Grant program could bring aerospace training centers to Alpine, Van Horn

WEST TEXAS — A coalition of El Paso entities is vying for a federal grant program to support an aerospace and defense project for the region — which could bring training centers to Van Horn and to Alpine’s Sul Ross State University with the goal of training locals to take on jobs in the growing industry.

El Paso Makes, a partnership that includes the El Paso Chamber and The University of Texas at El Paso W.M Keck Center for 3D Innovation and Aerospace Center, helps comprise a new coalition called the West Texas Aerospace and Defense Manufacturing Coalition – a coalition whose proposed project was named in December as a finalist in the U.S. Economic Development Administration’s $1 billion “Build Back Better Regional Challenge.” 

The project, titled “Reclaiming Aerospace and Defense Manufacturing Dominance through Frontier Technologies,” puts forth a plan to reinvigorate economic growth and job opportunities, not only in El Paso but throughout West Texas. A project summary available through the EDA says the grant would “jumpstart our efforts to tackle the enduring challenges in our region of lagging incomes, brain drain and the hollowing out of a once vibrant manufacturing base.” 

The project identifies low wages and a dearth of STEM occupations as problems plaguing the region, and notes economic setbacks have been worsened by the pandemic; it also identifies the booming aerospace and defense industry as a potential source of growth. West Texas is not only a manufacturing hub and close to a number of military bases, the coalition says, but is also home to the spaceport of Blue Origin, the aerospace company founded by billionaire Jeff Bezos. In July of last year, the company’s first manned flight took place at the launch site in Culberson County, just outside of Van Horn.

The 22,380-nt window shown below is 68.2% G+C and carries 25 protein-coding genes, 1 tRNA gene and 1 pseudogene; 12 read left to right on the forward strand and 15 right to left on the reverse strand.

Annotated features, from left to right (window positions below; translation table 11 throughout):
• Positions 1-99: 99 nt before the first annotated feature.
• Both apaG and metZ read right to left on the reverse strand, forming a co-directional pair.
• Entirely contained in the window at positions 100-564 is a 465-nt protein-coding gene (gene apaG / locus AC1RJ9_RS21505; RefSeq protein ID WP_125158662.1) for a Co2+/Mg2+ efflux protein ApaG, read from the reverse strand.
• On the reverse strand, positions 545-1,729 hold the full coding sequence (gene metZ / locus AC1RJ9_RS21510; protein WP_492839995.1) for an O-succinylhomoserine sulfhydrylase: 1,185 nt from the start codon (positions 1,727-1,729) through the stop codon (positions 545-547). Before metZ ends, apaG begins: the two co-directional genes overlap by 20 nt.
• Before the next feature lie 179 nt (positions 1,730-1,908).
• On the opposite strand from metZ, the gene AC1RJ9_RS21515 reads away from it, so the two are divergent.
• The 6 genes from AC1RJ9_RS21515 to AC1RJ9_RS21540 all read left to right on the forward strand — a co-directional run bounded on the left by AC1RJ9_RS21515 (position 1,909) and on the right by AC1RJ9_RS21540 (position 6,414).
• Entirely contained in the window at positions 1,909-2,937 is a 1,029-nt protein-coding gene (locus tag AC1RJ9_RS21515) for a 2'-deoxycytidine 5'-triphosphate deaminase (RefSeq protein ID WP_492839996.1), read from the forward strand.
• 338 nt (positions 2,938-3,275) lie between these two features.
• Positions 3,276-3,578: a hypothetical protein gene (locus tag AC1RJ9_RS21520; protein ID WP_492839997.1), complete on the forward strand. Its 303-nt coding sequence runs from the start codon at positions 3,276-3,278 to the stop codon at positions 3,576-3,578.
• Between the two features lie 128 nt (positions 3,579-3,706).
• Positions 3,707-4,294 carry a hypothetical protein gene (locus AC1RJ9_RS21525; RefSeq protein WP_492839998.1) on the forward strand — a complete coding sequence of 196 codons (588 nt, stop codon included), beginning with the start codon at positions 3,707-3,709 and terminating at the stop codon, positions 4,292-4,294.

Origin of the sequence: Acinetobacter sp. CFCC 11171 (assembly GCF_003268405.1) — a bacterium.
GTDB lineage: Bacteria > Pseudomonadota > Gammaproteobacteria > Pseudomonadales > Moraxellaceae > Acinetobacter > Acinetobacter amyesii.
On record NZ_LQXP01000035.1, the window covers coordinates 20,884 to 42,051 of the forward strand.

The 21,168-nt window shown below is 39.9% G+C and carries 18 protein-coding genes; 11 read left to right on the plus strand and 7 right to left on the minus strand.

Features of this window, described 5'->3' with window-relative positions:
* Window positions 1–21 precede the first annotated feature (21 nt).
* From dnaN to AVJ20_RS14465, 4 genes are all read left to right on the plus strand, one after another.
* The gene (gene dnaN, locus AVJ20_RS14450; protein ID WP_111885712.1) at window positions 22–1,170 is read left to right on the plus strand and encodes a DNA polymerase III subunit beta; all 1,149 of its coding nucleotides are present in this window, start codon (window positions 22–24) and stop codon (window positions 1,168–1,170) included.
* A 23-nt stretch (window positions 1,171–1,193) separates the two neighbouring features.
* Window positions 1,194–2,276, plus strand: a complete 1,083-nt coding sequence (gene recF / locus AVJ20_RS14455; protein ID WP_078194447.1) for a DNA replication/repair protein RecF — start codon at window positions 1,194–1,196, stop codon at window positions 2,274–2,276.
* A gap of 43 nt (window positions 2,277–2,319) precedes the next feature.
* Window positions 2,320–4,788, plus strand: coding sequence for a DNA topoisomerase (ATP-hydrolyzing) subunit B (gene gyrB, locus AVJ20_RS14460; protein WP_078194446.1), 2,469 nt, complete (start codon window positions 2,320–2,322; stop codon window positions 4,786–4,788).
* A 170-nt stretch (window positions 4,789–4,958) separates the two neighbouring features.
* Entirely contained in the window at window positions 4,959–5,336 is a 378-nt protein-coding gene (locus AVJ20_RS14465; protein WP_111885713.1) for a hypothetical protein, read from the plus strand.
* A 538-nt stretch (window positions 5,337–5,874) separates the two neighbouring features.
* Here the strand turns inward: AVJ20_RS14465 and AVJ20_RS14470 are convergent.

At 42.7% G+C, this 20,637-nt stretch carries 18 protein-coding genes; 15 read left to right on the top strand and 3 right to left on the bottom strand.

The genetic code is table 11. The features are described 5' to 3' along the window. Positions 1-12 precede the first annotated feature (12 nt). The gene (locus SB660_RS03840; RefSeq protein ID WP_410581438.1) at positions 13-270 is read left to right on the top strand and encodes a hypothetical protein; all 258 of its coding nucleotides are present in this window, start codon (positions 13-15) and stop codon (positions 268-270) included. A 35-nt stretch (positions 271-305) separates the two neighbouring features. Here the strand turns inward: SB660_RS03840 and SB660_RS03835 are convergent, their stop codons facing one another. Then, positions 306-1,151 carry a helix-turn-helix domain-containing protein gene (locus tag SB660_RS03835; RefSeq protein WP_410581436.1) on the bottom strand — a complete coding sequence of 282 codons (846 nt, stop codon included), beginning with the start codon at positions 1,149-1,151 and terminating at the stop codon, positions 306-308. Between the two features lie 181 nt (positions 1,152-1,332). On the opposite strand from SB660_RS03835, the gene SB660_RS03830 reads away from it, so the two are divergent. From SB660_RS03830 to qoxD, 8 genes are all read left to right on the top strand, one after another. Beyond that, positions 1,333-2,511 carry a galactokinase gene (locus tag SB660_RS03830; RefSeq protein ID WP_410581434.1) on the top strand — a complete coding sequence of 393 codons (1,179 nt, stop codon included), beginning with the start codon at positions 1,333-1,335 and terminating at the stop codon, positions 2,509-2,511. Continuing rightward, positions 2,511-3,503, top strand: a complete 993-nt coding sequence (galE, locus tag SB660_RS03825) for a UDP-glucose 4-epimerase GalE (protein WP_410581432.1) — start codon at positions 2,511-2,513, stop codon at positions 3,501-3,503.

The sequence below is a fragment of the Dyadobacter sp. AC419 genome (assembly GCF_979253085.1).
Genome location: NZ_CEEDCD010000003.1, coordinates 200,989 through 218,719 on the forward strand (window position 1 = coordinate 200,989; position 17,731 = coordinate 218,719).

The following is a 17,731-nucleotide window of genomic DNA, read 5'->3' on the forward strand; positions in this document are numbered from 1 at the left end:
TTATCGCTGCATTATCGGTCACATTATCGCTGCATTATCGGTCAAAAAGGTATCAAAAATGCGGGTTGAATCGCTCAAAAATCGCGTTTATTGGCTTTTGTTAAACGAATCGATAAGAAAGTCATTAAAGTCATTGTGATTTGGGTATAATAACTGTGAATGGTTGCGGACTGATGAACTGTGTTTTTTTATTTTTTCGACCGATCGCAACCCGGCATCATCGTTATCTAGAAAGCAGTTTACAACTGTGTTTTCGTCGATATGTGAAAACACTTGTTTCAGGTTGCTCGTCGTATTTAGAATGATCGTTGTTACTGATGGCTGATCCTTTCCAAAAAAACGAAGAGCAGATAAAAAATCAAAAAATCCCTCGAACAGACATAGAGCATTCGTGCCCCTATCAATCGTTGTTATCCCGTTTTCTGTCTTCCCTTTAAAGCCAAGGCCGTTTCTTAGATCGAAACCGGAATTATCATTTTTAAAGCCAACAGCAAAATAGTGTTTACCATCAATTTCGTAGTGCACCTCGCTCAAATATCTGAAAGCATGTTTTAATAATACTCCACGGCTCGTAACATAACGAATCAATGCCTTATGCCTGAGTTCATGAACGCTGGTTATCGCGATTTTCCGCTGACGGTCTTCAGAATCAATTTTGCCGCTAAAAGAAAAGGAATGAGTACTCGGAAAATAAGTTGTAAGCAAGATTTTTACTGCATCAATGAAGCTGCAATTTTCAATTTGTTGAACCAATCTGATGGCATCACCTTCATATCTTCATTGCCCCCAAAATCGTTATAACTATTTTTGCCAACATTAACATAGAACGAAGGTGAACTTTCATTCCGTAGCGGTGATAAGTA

In addition to a proposed 250-acre site near the El Paso International Airport that would house manufacturers, design centers and a training center, the project pitches a plan for supporting facilities in surrounding rural areas, which includes “Satellite Centers for Aerospace and Defense Supply Chain Innovation Network for Manufacturers,” which will host training centers, both in Van Horn and at Sul Ross State University in Alpine.

“Blue Origin’s spaceport investment in Culberson County should be matched with public investment that provides area residents a pathway to jobs at Blue Origin and provides area manufacturers new business opportunities,” reads the project summary.

Those involved in the project have also been seeking the support of surrounding communities, beyond Alpine and Van Horn — including Marfa. The Rio Grande Council of Governments (RioCOG), the association of local governments which includes Presidio, Brewster and Jeff Davis counties, has helped facilitate community outreach during the application process, said RioCOG Executive Director Annette Gutierrez. 

RioCOG brought the project, along with a request for a show of support, to Marfa City Council, which on Tuesday night passed a motion signaling support for the project — the city had been asked to show their commitment via a concrete offer of some kind, whether through an offering of physical space, employees’ time or promotion via social media. Council members discussed the possibility of offering space in the Marfa Activities Center (MAC) building or at the landfill, and of offering promotion efforts. Ultimately, a motion was passed authorizing City Manager Mandy Roane to continue conversations with RioCOG and to offer those amenities as they see fit.

The phase 2 applications are due on March 15. The grants will be awarded in September, according to Gutierrez, who estimated that the facilities could be up and running by the last quarter of fiscal year 2023.